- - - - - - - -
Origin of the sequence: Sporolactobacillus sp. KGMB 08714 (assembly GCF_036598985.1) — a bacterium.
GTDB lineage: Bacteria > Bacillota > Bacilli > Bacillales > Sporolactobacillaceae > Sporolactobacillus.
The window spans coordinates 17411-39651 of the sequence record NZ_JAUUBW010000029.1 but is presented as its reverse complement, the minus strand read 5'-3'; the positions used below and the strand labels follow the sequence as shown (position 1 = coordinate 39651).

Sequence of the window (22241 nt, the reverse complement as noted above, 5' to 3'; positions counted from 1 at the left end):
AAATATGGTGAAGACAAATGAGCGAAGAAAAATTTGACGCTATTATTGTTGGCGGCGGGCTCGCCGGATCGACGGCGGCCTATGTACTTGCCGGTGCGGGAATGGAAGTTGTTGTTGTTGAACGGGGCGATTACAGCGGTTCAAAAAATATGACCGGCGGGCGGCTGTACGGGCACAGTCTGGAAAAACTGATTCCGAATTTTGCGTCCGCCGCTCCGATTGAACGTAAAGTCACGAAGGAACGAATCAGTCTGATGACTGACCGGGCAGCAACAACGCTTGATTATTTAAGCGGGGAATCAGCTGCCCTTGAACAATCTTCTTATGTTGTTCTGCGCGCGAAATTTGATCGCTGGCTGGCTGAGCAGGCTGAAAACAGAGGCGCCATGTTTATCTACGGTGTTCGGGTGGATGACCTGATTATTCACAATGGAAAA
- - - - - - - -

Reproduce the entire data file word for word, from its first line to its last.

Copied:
Origin of the sequence: Sporolactobacillus sp. KGMB 08714 (assembly GCF_036598985.1) — a bacterium.
GTDB lineage: Bacteria > Bacillota > Bacilli > Bacillales > Sporolactobacillaceae > Sporolactobacillus.
The window spans coordinates 17411-39651 of the sequence record NZ_JAUUBW010000029.1 but is presented as its reverse complement, the minus strand read 5'-3'; the positions used below and the strand labels follow the sequence as shown (position 1 = coordinate 39651).

Sequence of the window (22241 nt, the reverse complement as noted above, 5' to 3'; positions counted from 1 at the left end):
AAATATGGTGAAGACAAATGAGCGAAGAAAAATTTGACGCTATTATTGTTGGCGGCGGGCTCGCCGGATCGACGGCGGCCTATGTACTTGCCGGTGCGGGAATGGAAGTTGTTGTTGTTGAACGGGGCGATTACAGCGGTTCAAAAAATATGACCGGCGGGCGGCTGTACGGGCACAGTCTGGAAAAACTGATTCCGAATTTTGCGTCCGCCGCTCCGATTGAACGTAAAGTCACGAAGGAACGAATCAGTCTGATGACTGACCGGGCAGCAACAACGCTTGATTATTTAAGCGGGGAATCAGCTGCCCTTGAACAATCTTCTTATGTTGTTCTGCGCGCGAAATTTGATCGCTGGCTGGCTGAGCAGGCTGAAAACAGAGGCGCCATGTTTATCTACGGTGTTCGGGTGGATGACCTGATTATTCACAATGGAAAA